Achieve Grandiose Goals
“If you take a step-by-step perspective, then you will not get discouraged in accomplishing something grandiose.” Matt Gamache-Asselin, Co-founder and CEO of ScriptDash, a modern pharmacy.
Speaking to my Leadership Communication class at San Francisco State University, Matt shared advice about leading his start up ScriptDash.
He said when they started the company they had this grand vision of creating a new modern pharmacy, but the task seemed daunting and he remembers being overwhelmed at the thought of reaching that goal. He said that changed over time after he started just taking one step at a time. The first step was just to put up a website and have it such that somebody could order the prescription online. That was a step he and his co-founders could handle. The next up was when someone placed an order, actually getting that prescription to them. That too was a step they could handle. Matt discovered that after handling many of these steps one after another and solely focusing on what was directly in front of them, that the series of relatively simple steps added up to accomplishing the big goal.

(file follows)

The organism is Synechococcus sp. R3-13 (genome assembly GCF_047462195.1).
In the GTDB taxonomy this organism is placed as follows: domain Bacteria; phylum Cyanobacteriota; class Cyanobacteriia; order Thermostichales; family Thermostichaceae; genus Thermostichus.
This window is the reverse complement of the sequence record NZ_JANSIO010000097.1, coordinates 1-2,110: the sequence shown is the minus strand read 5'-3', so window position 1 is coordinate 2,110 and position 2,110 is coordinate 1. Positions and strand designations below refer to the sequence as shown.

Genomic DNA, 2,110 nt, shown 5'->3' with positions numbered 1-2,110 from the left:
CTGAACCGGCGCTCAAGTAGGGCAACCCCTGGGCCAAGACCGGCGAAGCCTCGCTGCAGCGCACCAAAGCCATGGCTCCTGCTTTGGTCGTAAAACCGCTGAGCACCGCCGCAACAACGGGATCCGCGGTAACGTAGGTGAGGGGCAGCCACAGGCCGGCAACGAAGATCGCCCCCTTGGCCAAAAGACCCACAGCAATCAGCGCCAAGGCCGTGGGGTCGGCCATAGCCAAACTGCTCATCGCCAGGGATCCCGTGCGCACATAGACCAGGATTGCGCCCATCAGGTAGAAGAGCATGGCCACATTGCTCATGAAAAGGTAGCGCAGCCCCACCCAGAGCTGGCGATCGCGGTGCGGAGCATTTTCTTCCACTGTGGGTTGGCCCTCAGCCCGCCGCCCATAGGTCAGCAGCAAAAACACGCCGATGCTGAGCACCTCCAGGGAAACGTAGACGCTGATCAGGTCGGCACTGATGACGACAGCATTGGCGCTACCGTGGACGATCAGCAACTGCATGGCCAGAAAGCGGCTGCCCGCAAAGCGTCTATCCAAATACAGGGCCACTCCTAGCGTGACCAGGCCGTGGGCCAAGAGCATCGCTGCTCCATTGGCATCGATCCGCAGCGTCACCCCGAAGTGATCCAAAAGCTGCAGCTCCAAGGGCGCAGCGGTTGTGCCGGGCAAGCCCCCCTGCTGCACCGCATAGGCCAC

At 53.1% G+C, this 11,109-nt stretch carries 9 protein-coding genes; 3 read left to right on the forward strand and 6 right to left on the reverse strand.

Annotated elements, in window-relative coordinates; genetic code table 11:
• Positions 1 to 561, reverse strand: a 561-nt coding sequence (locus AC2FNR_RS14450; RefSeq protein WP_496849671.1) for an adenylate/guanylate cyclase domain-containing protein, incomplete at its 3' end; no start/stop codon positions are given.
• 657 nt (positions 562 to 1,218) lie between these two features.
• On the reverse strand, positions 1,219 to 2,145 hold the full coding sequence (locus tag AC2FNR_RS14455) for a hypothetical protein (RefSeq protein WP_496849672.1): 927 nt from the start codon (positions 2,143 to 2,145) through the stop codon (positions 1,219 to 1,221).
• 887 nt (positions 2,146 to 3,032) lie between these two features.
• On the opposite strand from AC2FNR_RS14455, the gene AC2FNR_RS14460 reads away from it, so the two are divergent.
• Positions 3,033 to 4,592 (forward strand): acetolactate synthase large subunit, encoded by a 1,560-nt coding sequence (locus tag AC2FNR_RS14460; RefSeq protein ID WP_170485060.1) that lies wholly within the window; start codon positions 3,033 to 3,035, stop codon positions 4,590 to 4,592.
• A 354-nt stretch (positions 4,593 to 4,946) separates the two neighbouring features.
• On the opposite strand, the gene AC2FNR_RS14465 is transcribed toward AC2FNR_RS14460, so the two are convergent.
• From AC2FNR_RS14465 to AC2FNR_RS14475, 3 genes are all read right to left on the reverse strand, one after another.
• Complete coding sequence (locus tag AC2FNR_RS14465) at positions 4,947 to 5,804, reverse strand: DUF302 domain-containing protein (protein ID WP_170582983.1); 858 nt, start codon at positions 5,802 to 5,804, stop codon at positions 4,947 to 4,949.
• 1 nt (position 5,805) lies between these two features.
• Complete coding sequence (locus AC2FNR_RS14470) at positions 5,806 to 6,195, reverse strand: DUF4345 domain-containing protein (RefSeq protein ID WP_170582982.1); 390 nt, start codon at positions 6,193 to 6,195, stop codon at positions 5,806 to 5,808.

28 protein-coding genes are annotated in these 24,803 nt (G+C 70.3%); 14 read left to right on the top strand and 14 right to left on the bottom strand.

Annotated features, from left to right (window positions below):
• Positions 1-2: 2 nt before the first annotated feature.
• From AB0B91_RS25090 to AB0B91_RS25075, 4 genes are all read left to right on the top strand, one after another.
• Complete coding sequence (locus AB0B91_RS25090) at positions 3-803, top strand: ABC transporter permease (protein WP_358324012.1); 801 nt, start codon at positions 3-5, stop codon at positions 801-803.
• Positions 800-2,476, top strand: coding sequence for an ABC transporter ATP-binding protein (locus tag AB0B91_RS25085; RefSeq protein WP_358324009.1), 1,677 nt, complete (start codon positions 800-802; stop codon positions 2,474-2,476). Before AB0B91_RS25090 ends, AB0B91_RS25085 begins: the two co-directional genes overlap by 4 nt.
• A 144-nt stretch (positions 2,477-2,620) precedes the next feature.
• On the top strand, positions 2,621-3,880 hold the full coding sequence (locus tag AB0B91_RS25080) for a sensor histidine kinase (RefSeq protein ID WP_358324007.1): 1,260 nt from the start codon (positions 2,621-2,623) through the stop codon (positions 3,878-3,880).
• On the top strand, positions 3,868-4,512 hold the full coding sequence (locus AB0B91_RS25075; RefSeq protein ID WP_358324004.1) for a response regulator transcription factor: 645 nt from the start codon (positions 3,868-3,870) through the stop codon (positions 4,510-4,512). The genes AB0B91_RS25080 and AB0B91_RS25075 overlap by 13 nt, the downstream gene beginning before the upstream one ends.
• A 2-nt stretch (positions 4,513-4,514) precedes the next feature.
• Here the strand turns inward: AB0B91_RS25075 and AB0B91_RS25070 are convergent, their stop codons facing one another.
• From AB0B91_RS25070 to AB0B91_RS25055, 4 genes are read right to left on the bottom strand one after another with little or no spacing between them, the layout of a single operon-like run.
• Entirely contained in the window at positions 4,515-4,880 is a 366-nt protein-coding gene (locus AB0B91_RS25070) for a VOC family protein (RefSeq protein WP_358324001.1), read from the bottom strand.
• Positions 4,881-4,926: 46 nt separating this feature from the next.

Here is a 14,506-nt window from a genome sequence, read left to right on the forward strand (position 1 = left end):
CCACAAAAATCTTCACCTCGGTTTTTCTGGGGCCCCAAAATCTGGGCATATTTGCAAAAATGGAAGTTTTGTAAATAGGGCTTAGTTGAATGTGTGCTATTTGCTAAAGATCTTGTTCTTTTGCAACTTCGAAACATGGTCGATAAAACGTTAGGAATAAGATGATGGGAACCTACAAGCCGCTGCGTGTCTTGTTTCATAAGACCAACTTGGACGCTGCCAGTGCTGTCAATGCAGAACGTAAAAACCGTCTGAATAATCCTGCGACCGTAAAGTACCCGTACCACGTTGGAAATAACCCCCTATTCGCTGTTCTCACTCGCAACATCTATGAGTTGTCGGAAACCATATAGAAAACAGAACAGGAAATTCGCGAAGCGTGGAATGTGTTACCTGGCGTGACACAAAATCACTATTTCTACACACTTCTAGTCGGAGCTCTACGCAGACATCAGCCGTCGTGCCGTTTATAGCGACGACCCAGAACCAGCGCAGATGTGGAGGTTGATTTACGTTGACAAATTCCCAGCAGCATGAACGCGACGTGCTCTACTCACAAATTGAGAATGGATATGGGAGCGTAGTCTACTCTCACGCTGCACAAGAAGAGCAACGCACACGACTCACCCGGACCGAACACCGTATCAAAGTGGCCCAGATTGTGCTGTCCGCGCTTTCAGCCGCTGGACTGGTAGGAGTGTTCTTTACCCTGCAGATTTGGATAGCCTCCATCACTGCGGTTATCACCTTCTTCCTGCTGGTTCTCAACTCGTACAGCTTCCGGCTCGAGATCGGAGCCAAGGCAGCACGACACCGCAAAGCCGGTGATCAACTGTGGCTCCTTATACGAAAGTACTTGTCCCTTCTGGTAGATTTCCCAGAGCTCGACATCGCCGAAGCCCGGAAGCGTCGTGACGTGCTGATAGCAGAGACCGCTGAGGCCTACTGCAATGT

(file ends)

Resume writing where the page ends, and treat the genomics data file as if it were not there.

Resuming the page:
In leadership communication academic terms, we call this fractionation. Fractionation is breaking up a big problem into smaller problems that can be handled. Fractionation helps because when the problem is in smaller, less complex pieces, people often feel more comfortable confronting specific and defined issues. Often times when broken down, each piece carries less emotional weight.
While Matt doesn’t know this term since his education is in engineering, not communication, he explained this technique for a big project like starting a company. But it can also be used for any size problem. For example if a team is having issues with completing a task, that problem can be broken down into smaller elements in order to be solved. In the case of a team that is failing to complete their stated goal, the problem could be broken down into items such as compatibility of communication styles, available resources, cohesiveness of schedules, and capabilities of team members. Each of these items could be addressed separately as a relatively simple solution, and then after several steps the entire problem will be solved.
The point is that we should not let the initial perceived complexity of a goal hinder our enthusiasm. Because, as Matt says, “Many things in life are difficult, but very little is not possible.”